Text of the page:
As a student engineer at the Ecole Centrale in Paris, I was lucky enough to be taught by some excellent professors. Our economics professor was Yvon Gattaz, who later became president of the National Council of French Employers (CNPF, today the MEDEF). One day he spoke at length about entrepreneurship and mentioned the “Gattaz recipe”: “You need just a bit of funding and some skills to create a company, but you also need a lot of courage and madness…”
I didn’t pay that much attention. It was the late 1970s, right in the middle of the oil crisis, and my ambition wasn’t to create a company but to help find solutions to this crisis through research and innovation, ideally to ensure a better future for the world… My bedtime reading was “The Limits to Growth” the report written by MIT and commissioned by the Club of Rome.
My chance came at the age of 26, when Senator Pierre Laffitte, the gentleman who created Sophia Antipolis, asked me to lead a research team in this “international city of wisdom, science and technology”. An exciting experience, conducted with other pioneers of Sophia Antipolis, all driven by ideals and a desire for “cross-fertilisation”.
After four years, I decided to create Sigma Orionis, convinced that it was possible through studies, research and consultancies, to speed up the research-innovation-market process, particularly in the then emerging field of information and communication technologies.
I wasn’t aiming to get rich by creating this company: that doesn’t happen when you sell your labour time. I was motivated by the freedom to act, by this great satisfaction of going in the direction that I alone chose. I then discovered the many other pleasures in developing and managing a company such as creating jobs, and contributing to the constant (economic) motion of our societies. That of surrounding oneself with people you’ve chosen and with whom you can develop a team spirit and share values. That of greater success than others because you’ve taken more risks by becoming involved in these projects, or because your success exceeds your hopes and even your dreams…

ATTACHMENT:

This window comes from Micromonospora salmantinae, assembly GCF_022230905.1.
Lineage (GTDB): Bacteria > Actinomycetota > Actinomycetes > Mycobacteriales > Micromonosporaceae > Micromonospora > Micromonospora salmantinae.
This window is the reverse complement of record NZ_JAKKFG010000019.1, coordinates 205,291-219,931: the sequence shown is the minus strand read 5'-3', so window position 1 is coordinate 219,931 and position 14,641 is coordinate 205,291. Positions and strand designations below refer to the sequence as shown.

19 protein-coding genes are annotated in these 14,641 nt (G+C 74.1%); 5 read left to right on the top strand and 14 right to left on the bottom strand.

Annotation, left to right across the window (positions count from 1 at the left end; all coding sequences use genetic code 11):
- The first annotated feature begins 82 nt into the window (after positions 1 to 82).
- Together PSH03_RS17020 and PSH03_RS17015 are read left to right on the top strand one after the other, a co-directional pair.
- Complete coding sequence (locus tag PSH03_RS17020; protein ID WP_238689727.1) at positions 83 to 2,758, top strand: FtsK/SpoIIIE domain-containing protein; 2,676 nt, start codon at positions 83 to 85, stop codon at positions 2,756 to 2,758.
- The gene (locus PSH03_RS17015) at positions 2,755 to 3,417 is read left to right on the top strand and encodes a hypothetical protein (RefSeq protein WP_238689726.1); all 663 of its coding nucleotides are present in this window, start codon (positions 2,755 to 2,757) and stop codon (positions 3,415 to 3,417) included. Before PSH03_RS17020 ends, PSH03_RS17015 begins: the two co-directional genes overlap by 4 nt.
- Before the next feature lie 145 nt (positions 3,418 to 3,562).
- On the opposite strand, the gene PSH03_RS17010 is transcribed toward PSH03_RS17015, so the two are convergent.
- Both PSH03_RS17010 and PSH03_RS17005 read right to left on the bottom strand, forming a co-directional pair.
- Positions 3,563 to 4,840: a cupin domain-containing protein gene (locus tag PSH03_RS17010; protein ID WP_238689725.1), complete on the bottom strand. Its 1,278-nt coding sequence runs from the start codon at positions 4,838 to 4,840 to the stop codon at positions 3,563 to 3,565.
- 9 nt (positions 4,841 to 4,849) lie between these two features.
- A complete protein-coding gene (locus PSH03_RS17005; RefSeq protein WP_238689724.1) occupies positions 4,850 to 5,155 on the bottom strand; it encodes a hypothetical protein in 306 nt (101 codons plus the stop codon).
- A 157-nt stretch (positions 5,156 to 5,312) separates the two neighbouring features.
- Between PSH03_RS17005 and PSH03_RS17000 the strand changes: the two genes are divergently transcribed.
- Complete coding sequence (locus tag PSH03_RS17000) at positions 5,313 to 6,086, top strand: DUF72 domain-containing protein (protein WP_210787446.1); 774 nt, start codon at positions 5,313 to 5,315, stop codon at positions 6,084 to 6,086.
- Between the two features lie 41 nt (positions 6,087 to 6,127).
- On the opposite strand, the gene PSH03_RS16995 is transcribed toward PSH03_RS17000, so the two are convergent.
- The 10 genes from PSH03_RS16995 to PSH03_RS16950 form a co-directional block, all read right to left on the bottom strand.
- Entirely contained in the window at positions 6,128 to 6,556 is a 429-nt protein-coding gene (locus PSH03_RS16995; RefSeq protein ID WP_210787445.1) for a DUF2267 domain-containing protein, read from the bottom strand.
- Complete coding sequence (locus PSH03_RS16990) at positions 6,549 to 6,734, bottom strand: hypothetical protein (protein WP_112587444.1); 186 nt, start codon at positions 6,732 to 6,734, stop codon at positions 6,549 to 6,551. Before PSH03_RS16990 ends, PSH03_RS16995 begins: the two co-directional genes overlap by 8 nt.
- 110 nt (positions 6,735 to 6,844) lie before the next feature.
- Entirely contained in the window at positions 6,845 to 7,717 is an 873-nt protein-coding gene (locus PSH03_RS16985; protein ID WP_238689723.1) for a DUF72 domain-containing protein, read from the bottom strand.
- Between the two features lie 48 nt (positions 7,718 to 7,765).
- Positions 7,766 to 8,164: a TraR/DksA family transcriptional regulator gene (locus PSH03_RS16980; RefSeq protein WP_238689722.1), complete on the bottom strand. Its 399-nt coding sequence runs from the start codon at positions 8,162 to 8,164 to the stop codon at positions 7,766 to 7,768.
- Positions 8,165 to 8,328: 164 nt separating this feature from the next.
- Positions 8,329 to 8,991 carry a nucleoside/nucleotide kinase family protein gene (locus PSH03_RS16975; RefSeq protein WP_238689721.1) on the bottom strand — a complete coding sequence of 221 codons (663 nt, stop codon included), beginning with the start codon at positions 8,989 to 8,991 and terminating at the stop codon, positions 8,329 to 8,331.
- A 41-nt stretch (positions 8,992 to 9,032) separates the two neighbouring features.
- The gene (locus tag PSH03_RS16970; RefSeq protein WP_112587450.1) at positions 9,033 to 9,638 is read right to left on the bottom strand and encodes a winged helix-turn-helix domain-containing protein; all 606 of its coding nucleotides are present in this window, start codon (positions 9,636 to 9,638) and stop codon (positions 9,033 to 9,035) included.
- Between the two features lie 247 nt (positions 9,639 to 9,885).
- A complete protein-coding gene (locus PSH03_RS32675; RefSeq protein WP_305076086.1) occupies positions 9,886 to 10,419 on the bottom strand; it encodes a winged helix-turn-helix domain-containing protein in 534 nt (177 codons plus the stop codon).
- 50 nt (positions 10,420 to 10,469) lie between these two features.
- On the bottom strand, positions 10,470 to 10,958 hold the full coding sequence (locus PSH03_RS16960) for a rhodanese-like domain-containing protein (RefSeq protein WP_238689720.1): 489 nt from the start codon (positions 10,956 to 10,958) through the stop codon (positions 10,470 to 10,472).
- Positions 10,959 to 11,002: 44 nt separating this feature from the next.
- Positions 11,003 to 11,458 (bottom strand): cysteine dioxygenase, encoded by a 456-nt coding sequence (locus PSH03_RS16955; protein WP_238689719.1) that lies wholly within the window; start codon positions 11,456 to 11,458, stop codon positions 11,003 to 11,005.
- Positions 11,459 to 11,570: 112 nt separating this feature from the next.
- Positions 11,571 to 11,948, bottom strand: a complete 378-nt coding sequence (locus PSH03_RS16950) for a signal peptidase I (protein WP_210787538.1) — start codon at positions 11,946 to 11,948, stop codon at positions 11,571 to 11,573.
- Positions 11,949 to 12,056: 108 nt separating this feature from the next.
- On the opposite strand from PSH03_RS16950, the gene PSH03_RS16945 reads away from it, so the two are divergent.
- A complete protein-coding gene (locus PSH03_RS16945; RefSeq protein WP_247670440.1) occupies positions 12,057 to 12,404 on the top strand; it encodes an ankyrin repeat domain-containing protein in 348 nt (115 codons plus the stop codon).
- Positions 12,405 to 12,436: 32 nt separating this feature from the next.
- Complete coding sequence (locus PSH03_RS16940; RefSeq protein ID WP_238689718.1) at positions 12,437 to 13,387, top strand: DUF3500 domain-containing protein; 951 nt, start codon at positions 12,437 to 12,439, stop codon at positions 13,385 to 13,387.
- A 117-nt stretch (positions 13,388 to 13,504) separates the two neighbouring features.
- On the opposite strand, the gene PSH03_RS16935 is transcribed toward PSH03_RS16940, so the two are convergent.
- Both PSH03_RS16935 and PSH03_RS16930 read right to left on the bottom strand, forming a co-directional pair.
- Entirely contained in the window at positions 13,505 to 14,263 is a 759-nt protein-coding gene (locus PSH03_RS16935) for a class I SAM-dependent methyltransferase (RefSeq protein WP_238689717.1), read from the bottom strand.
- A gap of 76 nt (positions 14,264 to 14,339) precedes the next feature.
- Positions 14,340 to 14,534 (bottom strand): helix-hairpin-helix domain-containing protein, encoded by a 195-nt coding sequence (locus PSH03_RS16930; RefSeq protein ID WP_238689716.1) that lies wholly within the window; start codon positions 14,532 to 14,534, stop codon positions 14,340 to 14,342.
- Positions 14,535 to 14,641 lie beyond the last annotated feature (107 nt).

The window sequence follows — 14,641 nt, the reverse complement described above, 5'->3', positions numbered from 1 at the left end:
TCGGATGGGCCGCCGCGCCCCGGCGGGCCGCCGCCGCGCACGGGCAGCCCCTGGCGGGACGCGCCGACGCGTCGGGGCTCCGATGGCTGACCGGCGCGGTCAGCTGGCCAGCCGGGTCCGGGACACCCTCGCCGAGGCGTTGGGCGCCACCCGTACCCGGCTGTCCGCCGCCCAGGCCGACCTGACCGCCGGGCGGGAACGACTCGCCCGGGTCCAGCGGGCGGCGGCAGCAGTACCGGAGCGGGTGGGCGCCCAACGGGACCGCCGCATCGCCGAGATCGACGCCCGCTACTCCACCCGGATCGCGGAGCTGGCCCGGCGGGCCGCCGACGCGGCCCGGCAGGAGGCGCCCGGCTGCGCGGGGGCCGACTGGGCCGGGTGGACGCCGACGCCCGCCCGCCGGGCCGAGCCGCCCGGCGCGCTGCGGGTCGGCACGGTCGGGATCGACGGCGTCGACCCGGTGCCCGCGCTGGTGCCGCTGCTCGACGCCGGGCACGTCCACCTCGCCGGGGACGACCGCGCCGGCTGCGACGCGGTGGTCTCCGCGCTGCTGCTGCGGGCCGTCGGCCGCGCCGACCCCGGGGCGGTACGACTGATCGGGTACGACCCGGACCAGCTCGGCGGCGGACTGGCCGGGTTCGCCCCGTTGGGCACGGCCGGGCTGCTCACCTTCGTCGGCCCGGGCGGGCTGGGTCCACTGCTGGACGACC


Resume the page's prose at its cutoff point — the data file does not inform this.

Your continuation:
Has it been smooth sailing over the last 30 years? No, of course not, every company has its share of disappointments, failures and all kinds of difficulties and because, for the entrepreneur, moments of calm, serenity and peace are quite rare…
As we approached the celebration of 30 years, I asked myself what if I had to do it all again? Would I have been better off pursuing my intended career in research or industry? Instinctively and after careful consideration, my conclusion is the same. I feel like 30 years ago I was chosen to climb a mountain by a new path, different from the well-trodden paths. The climb has been risky and difficult, but the feeling on arriving at the top is so strong… and yet there are still so many other mountains to climb.
The famous mountain climber, Gaston Rébuffat, who one day was asked: “Why climb mountains?” gave another, even more convincing response about the motivations of the entrepreneur: “Simply because they are there!”